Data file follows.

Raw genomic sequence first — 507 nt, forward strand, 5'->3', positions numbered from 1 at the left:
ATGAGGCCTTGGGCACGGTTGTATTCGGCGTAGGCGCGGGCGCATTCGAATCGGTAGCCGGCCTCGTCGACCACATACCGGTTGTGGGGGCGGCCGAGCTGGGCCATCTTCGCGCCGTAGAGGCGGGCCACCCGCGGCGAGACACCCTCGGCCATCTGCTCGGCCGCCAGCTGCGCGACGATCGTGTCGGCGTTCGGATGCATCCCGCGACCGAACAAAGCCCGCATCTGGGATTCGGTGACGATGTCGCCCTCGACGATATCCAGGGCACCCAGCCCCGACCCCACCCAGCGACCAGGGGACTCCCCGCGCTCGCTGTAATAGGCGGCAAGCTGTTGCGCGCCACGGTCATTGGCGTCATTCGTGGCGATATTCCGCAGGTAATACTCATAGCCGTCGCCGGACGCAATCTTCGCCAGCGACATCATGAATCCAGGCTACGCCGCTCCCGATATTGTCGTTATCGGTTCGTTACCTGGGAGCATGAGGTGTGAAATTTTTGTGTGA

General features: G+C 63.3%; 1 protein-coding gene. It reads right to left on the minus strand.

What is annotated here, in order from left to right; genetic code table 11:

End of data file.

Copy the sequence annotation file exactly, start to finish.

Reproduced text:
Raw genomic sequence first — 507 nt, forward strand, 5'->3', positions numbered from 1 at the left:
ATGAGGCCTTGGGCACGGTTGTATTCGGCGTAGGCGCGGGCGCATTCGAATCGGTAGCCGGCCTCGTCGACCACATACCGGTTGTGGGGGCGGCCGAGCTGGGCCATCTTCGCGCCGTAGAGGCGGGCCACCCGCGGCGAGACACCCTCGGCCATCTGCTCGGCCGCCAGCTGCGCGACGATCGTGTCGGCGTTCGGATGCATCCCGCGACCGAACAAAGCCCGCATCTGGGATTCGGTGACGATGTCGCCCTCGACGATATCCAGGGCACCCAGCCCCGACCCCACCCAGCGACCAGGGGACTCCCCGCGCTCGCTGTAATAGGCGGCAAGCTGTTGCGCGCCACGGTCATTGGCGTCATTCGTGGCGATATTCCGCAGGTAATACTCATAGCCGTCGCCGGACGCAATCTTCGCCAGCGACATCATGAATCCAGGCTACGCCGCTCCCGATATTGTCGTTATCGGTTCGTTACCTGGGAGCATGAGGTGTGAAATTTTTGTGTGA

General features: G+C 63.3%; 1 protein-coding gene. It reads right to left on the minus strand.

What is annotated here, in order from left to right; genetic code table 11: